These days, the only thing better than getting solid income
from your stocks is getting solid,
income from your stocks. Thanks to a recent ruling from the IRS,
a number of companies may be able to take advantage of a
favorable tax status once reserved solely for energy and natural
Later in this article, I'll get into the technical nature of
the IRS decision and what it means for investors. First, though,
let's take a look at the type of investment at issue: the
master limited partnership
Master of their domain
In their search for greater income, investors have discovered a
number of previously obscure types of assets that emphasize
distributions to shareholders. Mortgage REITs and business
development companies, for instance, offer impressive yields that
in many cases top the 10% mark, due to the requirement that they
pay out the bulk of their net income in distributions to
But in many ways,
master limited partnerships
give investors an even better deal. Because of their status as
partnerships, MLPs tend to make big distributions to their
unitholders. Yet because of the nature of the business in which
most MLPs operate, a good portion of those distributions qualify
as tax-free return of capital rather than ordinary income. That
doesn't mean that investors avoid tax forever, as the IRS usually
recaptures the return-of-capital tax break when investors sell
their MLP units. During the interim, however, investors enjoy
deferral on their distributions.
Even better, MLPs avoid corporate-level income tax. That
leaves these companies with more income to distribute back to
Opening the doors
In order to qualify as a master limited partnership, a business
has to fall into certain IRS-approved categories. The section of
the tax law dealing with MLPs describes businesses whose "income
and gains [are] derived from the exploration, development, mining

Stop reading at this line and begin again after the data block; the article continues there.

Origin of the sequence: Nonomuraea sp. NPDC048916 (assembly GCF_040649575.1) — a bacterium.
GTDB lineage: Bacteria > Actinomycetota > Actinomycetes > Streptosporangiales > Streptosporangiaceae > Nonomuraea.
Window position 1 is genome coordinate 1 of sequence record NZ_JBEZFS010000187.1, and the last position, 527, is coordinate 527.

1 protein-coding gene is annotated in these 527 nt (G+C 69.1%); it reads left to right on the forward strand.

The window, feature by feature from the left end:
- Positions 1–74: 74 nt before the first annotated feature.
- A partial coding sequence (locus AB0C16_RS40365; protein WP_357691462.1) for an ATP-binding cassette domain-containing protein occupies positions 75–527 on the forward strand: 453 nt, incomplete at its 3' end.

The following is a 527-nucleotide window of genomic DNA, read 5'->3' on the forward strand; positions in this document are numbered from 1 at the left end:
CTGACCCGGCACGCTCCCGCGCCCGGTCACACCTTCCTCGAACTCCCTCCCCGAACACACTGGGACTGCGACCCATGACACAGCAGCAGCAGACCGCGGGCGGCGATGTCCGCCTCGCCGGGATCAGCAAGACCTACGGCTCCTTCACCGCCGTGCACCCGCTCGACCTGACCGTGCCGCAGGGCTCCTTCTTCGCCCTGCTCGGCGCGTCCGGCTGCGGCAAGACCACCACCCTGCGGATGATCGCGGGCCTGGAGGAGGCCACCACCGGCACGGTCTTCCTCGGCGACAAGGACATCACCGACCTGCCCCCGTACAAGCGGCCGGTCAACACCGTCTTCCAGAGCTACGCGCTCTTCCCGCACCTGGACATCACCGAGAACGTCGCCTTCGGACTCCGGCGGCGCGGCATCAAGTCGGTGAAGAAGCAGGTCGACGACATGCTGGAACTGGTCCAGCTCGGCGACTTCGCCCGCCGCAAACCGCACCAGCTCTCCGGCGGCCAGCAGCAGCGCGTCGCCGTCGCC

or production, processing, refining, transportation ... or the
marketing of any mineral or natural resource (including
fertilizer, geothermal energy, and timber)."
That definition clearly allows fertilizer maker
qualify as an MLP
. But for the most part, MLPs tend to be pipeline or other
midstream energy companies.
Last week, though, the IRS ruled that a certain type of
business known as "steam cracking" could qualify for MLP status.
Because the process involves taking natural gas liquids and
refining them into specialty chemicals known as olefins, the IRS
found that the income from such businesses could count as MLP
income if the business were properly structured.
The IRS decision is good news for two groups of companies. As a
blog post discussed on Friday, the move appears to validate the
) to move an olefin processing facility into
its affiliated MLP
More important, though, the decision could allow a set of
chemical companies to create brand-new MLPs. Last Tuesday, shares
) , and
) all rose sharply along with many of their peers, with gains
especially concentrated on those companies that would be best
suited to spin off existing facilities into an MLP structure.
Investors could benefit in two separate ways from such a move.
In addition to the tax benefits described above, analysts point
to the fact that MLPs have tended to trade at higher multiples to
operating income than what chemical companies typically fetch. If
companies spin off MLPs and their share prices rise, then
shareholders who hang on to spun-off shares will reap big
Keep your eyes on the IRS
With the U.S. government still hurtling toward the fiscal cliff
with no relief in sight, it's nice to see the IRS giving
news for a change. The thing that
investors need to remember is that even if taxes aren't usually
the only reason to make an investment, changes that give
investors new benefits can often be significant enough to move a
stock. It's essential to watch and see when big tax changes
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Tune in every Monday and Wednesday for Dan's columns on
retirement, investing, and personal finance.
You can follow him on Twitter @DanCaplinger.
Fool contributor Dan Caplinger has no positions in the stocks
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